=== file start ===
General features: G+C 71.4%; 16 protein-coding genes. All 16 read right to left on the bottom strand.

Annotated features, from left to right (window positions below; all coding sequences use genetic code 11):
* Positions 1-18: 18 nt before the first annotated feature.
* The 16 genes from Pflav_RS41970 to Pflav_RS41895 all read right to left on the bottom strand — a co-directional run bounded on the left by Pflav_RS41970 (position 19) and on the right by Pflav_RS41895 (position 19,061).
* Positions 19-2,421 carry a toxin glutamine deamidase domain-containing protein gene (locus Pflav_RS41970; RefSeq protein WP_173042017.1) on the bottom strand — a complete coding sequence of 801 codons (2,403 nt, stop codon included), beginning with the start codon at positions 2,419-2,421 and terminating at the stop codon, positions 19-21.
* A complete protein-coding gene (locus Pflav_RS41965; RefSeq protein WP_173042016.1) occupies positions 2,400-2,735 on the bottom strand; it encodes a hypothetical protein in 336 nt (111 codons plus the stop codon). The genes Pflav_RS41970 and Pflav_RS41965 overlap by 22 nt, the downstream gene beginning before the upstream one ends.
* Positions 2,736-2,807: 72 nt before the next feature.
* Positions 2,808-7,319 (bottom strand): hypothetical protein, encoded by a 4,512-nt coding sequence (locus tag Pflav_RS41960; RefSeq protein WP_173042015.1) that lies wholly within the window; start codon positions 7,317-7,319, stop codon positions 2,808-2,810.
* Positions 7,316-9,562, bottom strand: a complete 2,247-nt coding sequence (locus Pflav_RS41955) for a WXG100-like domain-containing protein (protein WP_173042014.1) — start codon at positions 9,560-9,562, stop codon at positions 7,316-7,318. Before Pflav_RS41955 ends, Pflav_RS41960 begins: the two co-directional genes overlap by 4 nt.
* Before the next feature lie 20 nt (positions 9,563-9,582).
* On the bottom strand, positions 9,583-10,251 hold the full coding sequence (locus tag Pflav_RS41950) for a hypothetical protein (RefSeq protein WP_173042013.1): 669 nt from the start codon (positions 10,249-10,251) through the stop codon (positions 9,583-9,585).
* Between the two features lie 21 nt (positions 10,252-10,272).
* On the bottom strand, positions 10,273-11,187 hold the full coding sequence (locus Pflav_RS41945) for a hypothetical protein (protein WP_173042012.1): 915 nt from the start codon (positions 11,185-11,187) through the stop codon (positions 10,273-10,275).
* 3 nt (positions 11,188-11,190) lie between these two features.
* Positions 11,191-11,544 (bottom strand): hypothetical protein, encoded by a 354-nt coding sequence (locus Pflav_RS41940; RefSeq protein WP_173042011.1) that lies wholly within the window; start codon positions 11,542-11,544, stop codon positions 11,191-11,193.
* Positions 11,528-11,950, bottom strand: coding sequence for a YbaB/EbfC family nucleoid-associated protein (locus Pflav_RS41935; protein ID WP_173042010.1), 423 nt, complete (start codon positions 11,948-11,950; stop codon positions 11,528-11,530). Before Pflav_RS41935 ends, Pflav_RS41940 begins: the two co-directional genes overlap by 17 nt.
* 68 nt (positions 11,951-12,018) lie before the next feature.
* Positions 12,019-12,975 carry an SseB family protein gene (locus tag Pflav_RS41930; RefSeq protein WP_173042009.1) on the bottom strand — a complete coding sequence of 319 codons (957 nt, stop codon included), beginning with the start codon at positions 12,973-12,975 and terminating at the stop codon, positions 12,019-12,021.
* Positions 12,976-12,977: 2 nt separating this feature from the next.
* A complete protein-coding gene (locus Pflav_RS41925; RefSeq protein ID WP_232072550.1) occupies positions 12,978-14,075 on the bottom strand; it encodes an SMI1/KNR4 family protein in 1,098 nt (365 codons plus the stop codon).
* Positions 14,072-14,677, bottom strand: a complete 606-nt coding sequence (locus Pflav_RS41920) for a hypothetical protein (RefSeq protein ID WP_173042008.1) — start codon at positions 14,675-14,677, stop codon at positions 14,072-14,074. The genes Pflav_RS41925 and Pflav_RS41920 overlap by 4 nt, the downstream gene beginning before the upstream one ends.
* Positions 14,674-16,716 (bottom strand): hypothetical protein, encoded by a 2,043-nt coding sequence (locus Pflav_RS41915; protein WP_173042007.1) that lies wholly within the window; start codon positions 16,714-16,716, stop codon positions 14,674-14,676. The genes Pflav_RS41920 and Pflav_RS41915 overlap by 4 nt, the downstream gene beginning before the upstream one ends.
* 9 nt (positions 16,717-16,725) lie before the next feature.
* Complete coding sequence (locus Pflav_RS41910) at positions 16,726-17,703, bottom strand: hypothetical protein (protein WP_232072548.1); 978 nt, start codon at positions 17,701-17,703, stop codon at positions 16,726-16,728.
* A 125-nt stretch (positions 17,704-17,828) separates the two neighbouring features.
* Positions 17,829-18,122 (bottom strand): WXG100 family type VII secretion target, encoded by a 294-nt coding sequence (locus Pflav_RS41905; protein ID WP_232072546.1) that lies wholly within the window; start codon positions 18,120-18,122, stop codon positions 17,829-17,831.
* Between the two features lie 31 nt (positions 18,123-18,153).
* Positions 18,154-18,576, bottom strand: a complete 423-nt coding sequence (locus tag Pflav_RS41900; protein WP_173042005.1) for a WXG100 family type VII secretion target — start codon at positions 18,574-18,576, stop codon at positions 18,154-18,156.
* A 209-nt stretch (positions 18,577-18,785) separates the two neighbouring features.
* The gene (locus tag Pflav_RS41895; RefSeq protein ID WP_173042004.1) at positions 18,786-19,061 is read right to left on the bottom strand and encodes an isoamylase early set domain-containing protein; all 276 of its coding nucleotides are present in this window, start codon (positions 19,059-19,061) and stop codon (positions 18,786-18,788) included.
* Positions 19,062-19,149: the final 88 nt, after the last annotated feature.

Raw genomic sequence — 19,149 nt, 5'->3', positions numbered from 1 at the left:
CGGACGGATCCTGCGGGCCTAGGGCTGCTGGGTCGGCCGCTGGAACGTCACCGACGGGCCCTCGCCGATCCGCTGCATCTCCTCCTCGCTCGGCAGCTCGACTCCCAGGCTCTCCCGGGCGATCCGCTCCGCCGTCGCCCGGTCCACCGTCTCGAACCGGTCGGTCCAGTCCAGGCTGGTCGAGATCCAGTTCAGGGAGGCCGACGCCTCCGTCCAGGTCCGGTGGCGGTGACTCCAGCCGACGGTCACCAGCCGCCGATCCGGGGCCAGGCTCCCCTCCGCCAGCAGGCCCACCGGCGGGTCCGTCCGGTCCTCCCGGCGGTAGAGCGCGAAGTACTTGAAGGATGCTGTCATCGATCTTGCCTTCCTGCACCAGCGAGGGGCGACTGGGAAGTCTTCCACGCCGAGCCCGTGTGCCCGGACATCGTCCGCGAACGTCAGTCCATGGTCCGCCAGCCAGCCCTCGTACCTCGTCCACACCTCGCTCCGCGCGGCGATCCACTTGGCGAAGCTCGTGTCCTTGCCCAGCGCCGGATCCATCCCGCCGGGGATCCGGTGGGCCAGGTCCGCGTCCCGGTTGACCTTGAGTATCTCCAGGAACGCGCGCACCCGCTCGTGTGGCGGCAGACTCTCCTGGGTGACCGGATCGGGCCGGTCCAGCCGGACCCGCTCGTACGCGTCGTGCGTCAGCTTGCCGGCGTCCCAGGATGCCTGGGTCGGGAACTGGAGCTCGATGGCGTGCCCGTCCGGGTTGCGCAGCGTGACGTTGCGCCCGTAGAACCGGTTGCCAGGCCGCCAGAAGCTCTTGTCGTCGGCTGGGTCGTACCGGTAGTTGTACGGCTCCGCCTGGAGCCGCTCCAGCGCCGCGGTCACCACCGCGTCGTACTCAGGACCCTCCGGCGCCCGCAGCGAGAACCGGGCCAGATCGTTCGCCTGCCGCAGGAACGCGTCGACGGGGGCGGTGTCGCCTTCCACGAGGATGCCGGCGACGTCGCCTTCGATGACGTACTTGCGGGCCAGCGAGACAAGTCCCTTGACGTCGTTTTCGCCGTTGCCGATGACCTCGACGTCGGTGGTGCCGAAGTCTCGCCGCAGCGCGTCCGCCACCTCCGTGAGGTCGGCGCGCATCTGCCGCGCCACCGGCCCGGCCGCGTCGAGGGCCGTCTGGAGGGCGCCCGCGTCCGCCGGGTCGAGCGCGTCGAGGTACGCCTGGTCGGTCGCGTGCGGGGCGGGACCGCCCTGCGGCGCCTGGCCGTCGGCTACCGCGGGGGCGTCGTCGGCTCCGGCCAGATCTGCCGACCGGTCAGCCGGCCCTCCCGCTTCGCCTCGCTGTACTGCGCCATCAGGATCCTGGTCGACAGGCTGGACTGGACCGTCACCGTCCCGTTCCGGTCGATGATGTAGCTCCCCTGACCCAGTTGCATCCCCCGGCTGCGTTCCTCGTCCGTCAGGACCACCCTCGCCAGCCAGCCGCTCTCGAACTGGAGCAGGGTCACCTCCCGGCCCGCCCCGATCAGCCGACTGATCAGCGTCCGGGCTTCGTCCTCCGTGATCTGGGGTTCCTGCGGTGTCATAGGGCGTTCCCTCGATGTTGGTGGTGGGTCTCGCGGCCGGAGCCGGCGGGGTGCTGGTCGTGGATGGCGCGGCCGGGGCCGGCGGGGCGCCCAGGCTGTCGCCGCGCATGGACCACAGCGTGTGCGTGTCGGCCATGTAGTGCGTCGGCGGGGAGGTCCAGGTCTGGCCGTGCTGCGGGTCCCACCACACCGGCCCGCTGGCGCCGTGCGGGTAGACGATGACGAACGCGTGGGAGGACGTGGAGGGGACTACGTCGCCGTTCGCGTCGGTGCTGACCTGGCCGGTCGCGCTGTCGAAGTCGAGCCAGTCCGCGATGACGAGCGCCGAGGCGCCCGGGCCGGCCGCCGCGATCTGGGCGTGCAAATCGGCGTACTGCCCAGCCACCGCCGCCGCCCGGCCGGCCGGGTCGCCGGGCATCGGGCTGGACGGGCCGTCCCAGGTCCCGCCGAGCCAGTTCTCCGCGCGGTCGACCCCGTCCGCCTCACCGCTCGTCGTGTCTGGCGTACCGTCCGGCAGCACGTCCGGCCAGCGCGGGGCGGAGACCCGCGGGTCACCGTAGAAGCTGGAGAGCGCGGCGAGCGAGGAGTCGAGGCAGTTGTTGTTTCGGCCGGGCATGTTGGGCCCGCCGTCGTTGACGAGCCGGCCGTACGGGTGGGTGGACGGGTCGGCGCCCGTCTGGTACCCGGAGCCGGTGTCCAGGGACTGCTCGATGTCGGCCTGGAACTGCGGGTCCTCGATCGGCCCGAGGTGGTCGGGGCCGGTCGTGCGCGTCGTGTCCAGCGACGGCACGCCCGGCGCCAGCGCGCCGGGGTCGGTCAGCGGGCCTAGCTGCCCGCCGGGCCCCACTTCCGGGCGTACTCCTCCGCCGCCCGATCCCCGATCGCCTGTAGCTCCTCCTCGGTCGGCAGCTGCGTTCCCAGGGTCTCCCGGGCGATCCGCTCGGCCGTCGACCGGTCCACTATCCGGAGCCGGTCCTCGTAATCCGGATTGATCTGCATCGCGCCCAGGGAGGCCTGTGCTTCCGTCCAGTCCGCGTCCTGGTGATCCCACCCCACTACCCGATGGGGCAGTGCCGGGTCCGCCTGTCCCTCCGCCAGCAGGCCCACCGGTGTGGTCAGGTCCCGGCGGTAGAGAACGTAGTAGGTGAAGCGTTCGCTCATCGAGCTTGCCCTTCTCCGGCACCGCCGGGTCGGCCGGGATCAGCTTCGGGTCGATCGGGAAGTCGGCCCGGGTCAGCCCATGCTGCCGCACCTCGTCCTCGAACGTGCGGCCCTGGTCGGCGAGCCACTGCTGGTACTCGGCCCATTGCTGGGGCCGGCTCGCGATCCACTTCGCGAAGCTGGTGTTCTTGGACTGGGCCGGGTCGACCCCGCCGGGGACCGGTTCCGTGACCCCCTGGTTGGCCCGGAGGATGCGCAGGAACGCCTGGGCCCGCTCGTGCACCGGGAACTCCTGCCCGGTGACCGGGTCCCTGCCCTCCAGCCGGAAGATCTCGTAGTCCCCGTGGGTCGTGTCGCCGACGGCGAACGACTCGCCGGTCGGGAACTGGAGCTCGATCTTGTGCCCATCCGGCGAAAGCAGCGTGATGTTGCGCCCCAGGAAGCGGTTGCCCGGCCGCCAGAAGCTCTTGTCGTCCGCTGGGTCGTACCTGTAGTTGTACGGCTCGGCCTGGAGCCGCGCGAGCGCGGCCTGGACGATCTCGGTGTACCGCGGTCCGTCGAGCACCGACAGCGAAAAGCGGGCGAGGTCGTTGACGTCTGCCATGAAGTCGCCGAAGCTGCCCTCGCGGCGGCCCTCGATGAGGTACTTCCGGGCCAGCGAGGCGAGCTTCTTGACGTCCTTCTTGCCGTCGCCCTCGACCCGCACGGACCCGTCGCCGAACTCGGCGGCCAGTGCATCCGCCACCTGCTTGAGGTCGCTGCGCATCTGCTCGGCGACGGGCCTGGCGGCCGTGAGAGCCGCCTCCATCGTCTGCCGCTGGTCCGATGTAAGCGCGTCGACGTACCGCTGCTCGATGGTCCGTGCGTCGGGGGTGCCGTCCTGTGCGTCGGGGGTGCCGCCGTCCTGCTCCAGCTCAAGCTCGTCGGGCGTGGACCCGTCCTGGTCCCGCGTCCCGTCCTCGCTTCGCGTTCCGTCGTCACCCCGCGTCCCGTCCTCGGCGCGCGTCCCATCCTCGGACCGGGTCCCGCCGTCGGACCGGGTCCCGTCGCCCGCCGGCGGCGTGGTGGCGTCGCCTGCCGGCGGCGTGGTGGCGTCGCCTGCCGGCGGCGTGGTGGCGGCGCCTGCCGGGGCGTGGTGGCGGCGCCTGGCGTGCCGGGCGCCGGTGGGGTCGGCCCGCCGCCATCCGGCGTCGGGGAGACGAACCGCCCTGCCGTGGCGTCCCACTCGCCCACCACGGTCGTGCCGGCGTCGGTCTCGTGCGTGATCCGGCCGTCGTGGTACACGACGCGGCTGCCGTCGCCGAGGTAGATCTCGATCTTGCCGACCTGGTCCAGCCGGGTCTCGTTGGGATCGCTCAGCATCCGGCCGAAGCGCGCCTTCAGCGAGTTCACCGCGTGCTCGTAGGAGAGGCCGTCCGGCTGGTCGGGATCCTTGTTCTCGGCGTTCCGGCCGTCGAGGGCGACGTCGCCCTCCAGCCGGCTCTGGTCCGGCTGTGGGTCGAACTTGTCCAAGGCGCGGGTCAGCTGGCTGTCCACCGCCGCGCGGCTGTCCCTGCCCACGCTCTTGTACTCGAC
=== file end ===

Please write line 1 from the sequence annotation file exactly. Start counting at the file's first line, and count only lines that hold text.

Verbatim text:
General features: G+C 71.4%; 16 protein-coding genes. All 16 read right to left on the bottom strand.